... to get to his feet in vain, and after one failure, remained on all fours, holding on. He surveyed the moonlit world to leeward, with the tails of his jacket streaming over his head. "There's something seriously wrong," said Mr. Fotheringay. "And what it is— ...
— The Country of the Blind, And Other Stories • H. G. Wells

... chatting of one thing and another as we looked at this mysterious sea, whose great depths had up to this time been inaccessible to the eye of man. I naturally led up the conversation to the giant unicorn, and examined the various chances of success or failure of the expedition. But, seeing that Ned Land let me speak without saying too much himself, ...
— Twenty Thousand Leagues under the Sea • Jules Verne

... dawned of the first struggle, practically the show of hands; the votes are counted, the candidates estimate their chances, and clever men can prophesy their failure or success. It is a decent hustings, without the mob, but formidable; agitation, though it is not allowed any physical display, as it is in England, is not the less profound. The English fight these battles with their fists, the French with hard words. Our neighbors have ...
— Albert Savarus • Honore de Balzac

... "get" us more than illustrations of pluck in the face of apparent failure. Our heroes show the stuff they are made of and surprise their most ardent admirers. One of the best stories Captain Douglas ...
— The Wonder Island Boys: Treasures of the Island • Roger Thompson Finlay

... asked: "Well, have you heard the Te Deum?" or "Has Heath played any of his compositions to you yet?" To Mrs. Mansfield's invariable unembarrassed "No!" he gave a shrug of the shoulders, a "He's an extraordinary fellow!" or a "Well, I've made a failure of it this time!" Once he added: "Don't you want to hear his music?" "Not unless he wants me to hear it," Mrs. Mansfield replied. Elliot looked at her for a minute with his large, prominent and kind ...
— The Way of Ambition • Robert Hichens

... cash enough to buy his meals, and he knew he could find sleeping places in the mining camps, where he would have to pay nothing. In this way, should his mission prove a failure, as far as the widow was concerned, he ...
— The Young Treasure Hunter - or, Fred Stanley's Trip to Alaska • Frank V. Webster

... temperament is a magnet for disaster, her soul a sanctuary of inviolable secrets. So runs the rhapsody, and many of my own countrymen have thought it good strategy to accept and exploit it. They have this to urge, indeed, that failure to make oneself understood is commonly regarded as a sign of the superior mind. Lord Rosebery, for example, has told us that he himself, for all his honey-dropping tongue, has never been properly understood. And Hegel, the great German philosopher, who was so great a philosopher that ...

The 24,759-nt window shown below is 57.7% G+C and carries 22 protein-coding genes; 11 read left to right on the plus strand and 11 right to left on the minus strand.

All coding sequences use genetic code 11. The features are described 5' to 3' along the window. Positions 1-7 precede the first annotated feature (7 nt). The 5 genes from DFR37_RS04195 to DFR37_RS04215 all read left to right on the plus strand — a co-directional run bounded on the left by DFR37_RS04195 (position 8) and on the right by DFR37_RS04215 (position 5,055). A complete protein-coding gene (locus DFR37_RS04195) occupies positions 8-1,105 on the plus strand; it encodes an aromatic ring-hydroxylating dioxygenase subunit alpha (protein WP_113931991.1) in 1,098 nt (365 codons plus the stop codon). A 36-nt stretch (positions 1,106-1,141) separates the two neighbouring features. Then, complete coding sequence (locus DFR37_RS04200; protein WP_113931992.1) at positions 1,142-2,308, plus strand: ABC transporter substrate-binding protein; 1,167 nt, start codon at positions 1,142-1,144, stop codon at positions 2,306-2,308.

— The Open Secret of Ireland • T. M. Kettle

... the graceful vessel had awakened from sleep, and was longing to spring into the free blue sea, and spread her wings to the breeze. I could not bear to think that our success so far should be followed by failure and disappointment. Yet no possible means of setting her free could I perceive, and I was almost in despair, when an idea occurred to me which, if I could carry it out, would effect her release without further labor ...
— Journeys Through Bookland V3 • Charles H. Sylvester

... over cliff, the clutch at the rootless grass, The beach rushing up, the whirling, the turning headfirst; Stiff writhings of strychnine, taken in error or haste, Angina pectoris, shudders of the heart; Failure and crushing by flying weight to the ground, Claws and jaws, the stink of a lion's breath; Swimming, a white belly, a crescent of teeth, Agony, and a spirting shredded limb, And crimson blood staining the green ...
— Georgian Poetry 1920-22 • Various

... almost significant of dislike came into his eyes and compressed his lips. From the day of their marriage this woman had thwarted and baffled him. He had tried to get the mastery of her, but he had failed, and the sense of that failure angered him. He had been used to dominating every one with whom he came into any sort of close contact. He had married this American girl with the determination to dominate her, and he had found himself as powerless as if she had been a mist maiden. There was no way in which he could ...
— A Manifest Destiny • Julia Magruder

... it no longer brings the quickened pulse and keen anticipation of happiness to the hearts of any, not even my own. For what deference can be given to a name, though not in itself a thing of dishonor, which represents the failure to derail the evitable fate which wrecks the race of man again and again. Not that I myself embody such a failure, nor even that I gave birth to the dreaded fate's latest momentum, but as is seen time and again throughout history, one name is brought to represent the tide of change, for better ...